Midt Norge (Mid-Norway), NGU in cooperation with SINTEF,

    Industrikraft MidtNorge and Statoil

    Valleys, Wales. BGS in cooperation with Progressive Energy

    Schwarze Pumpe, Germany. BGR in cooperation with

    Vattenfall

    The Sleipner field

  • Vattenfall AB

    Photo EnergiE2Photo EnergiE2

    Photo Energi E2Photo Energi E2

    The The HavnsHavns CO2 Storage systemCO2 Storage system

    Statoil Kalundborg refinery +Asnsvrket 1300 MW coal fired power plant operated by Energi E2CO2 emissions combined about 6 Million Tonnes/year, almost 10% of the total Danish emissions

  • Vattenfall AB

    Matching Matching sources sources

    and sinksand sinks

    Source: GEUS

  • Vattenfall AB

    Danish sedimentary basinDanish sedimentary basin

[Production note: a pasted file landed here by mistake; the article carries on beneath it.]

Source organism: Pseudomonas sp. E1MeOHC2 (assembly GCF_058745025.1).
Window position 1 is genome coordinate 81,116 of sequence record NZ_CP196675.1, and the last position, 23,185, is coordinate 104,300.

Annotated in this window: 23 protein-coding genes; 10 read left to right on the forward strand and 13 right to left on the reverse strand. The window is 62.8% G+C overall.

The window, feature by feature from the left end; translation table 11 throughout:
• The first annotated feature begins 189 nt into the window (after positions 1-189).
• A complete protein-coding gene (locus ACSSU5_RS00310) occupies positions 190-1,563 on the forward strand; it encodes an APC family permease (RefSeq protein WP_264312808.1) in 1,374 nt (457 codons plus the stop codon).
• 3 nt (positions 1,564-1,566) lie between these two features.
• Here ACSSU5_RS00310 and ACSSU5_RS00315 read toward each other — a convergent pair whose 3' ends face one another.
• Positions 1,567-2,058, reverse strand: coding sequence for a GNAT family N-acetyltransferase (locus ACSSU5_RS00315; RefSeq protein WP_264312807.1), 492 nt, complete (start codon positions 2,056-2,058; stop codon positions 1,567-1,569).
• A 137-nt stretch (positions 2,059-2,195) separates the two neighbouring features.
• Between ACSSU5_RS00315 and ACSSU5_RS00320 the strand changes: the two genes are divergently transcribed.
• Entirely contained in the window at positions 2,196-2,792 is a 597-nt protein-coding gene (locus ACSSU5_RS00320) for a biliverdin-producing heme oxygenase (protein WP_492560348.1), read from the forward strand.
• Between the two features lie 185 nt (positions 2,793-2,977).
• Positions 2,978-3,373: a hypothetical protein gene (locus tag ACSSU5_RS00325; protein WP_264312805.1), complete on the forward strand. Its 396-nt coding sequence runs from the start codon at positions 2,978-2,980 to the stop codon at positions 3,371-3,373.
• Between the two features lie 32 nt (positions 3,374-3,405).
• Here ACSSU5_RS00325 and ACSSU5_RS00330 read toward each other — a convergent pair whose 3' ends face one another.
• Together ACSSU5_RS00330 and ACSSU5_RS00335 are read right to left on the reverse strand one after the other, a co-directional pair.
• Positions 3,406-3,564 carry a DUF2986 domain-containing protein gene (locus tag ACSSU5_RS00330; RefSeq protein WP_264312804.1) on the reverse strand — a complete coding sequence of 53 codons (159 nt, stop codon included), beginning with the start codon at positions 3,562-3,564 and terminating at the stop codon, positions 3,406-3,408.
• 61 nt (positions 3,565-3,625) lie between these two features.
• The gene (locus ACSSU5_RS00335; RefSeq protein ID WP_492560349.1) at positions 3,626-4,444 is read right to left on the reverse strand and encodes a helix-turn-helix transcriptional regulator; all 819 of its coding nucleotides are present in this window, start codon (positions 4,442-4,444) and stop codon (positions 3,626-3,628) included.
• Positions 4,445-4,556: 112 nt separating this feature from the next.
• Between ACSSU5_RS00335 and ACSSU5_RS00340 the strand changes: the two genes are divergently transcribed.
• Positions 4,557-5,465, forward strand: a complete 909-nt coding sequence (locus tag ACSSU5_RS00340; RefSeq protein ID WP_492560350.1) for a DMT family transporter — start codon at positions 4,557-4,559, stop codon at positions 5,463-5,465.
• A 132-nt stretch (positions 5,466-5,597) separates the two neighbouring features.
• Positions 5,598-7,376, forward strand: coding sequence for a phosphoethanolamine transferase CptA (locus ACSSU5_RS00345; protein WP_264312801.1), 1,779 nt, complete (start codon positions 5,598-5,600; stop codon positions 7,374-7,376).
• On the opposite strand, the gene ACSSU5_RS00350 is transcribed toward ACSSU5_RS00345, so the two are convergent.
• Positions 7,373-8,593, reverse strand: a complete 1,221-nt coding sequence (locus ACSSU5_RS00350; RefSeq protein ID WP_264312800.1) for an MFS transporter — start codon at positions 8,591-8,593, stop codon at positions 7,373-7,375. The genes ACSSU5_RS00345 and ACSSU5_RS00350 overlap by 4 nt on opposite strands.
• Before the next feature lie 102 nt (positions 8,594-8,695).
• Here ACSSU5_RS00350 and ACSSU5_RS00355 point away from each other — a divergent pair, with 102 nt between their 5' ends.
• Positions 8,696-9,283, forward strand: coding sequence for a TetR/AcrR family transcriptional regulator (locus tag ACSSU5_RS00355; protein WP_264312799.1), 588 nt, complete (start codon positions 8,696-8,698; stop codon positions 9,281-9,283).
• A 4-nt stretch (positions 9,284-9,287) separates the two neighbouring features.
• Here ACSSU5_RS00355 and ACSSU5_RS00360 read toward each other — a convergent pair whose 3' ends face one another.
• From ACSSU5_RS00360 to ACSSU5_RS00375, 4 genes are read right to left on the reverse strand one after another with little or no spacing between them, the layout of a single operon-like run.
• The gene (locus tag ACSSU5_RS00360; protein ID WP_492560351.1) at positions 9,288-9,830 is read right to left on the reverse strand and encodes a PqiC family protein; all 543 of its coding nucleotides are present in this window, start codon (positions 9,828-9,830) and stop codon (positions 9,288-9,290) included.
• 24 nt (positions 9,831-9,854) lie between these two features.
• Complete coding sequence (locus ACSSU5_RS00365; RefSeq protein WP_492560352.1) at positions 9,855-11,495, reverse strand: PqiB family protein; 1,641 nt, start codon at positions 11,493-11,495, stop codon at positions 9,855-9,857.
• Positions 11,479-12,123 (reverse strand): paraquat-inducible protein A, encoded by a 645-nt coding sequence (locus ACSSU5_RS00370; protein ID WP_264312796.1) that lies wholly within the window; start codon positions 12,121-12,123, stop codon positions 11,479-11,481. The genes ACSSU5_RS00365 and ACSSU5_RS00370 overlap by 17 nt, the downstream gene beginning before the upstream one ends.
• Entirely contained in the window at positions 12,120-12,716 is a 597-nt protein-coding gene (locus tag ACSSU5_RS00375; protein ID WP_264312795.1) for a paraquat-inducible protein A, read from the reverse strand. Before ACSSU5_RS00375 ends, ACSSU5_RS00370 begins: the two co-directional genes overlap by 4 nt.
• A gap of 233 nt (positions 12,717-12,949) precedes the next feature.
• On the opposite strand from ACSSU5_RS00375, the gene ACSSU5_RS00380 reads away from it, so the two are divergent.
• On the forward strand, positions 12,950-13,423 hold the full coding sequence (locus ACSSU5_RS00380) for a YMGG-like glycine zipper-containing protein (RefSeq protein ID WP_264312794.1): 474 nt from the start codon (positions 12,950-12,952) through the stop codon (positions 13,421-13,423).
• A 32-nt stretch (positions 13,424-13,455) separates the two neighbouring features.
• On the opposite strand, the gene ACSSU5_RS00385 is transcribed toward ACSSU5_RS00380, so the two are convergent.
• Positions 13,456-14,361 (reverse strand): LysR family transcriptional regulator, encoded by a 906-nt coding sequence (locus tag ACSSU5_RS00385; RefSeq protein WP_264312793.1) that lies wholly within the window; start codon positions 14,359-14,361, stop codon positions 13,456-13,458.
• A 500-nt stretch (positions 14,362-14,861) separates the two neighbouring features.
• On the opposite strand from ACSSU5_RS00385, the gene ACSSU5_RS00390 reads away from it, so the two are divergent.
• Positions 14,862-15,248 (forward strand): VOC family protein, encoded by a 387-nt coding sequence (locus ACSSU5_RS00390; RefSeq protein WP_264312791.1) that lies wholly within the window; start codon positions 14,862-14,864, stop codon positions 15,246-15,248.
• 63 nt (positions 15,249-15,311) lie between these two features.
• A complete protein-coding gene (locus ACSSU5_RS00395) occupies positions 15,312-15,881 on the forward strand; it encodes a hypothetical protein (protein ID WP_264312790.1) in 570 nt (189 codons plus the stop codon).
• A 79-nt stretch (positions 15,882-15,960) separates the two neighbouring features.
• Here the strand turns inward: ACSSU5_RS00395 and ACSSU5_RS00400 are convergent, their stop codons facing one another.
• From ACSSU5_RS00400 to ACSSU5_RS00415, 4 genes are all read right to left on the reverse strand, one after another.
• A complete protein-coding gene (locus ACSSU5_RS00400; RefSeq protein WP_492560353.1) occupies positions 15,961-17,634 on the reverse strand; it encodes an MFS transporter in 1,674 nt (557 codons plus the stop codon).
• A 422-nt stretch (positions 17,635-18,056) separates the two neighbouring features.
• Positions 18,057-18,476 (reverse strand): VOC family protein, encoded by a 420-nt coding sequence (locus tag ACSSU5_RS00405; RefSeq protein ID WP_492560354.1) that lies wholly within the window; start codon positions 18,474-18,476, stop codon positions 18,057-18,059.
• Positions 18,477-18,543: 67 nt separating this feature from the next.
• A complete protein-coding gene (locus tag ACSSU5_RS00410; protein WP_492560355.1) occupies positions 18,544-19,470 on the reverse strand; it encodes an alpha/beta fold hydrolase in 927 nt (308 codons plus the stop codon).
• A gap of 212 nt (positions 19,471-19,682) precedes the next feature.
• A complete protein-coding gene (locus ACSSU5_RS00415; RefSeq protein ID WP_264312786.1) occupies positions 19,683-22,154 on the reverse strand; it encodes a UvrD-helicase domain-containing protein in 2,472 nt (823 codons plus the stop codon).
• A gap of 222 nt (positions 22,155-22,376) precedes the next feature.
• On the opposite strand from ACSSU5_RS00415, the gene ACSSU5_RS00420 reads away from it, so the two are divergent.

Sedimentary succes-sion up to 7 km thick of Palaeozoic to Recent age

    Deep saline aquifers of TriassicEarly Cretace-ous age

    Potential for CO2storage in aquifers situated 9003000 m below sea-level

    Potable water produc-tion from Upper Creta-ceous Chalk and shallow Tertiary and Quaternary aquifers

  • Vattenfall AB

    Structural map of the trapStructural map of the trap

    Four-way domalclosure covering 166 km

    Depth to the top of the sandstone aquifer is 1500 m

    Two major CO2point sources situated within a distance of 15 km

  • Vattenfall AB

    Geological crossGeological cross--sectionsection

    Main reservoir in marine Upper TriassicLower Jurassic sandstones of the Gassum Formation, sealed by marine mudstones

    Theoretical injection well may be drilled from the industrial site into the flank of the structure

  • CO2STORE the case studies

    Kalundborg, Denmark. GEUS in cooperation

    with Energi E2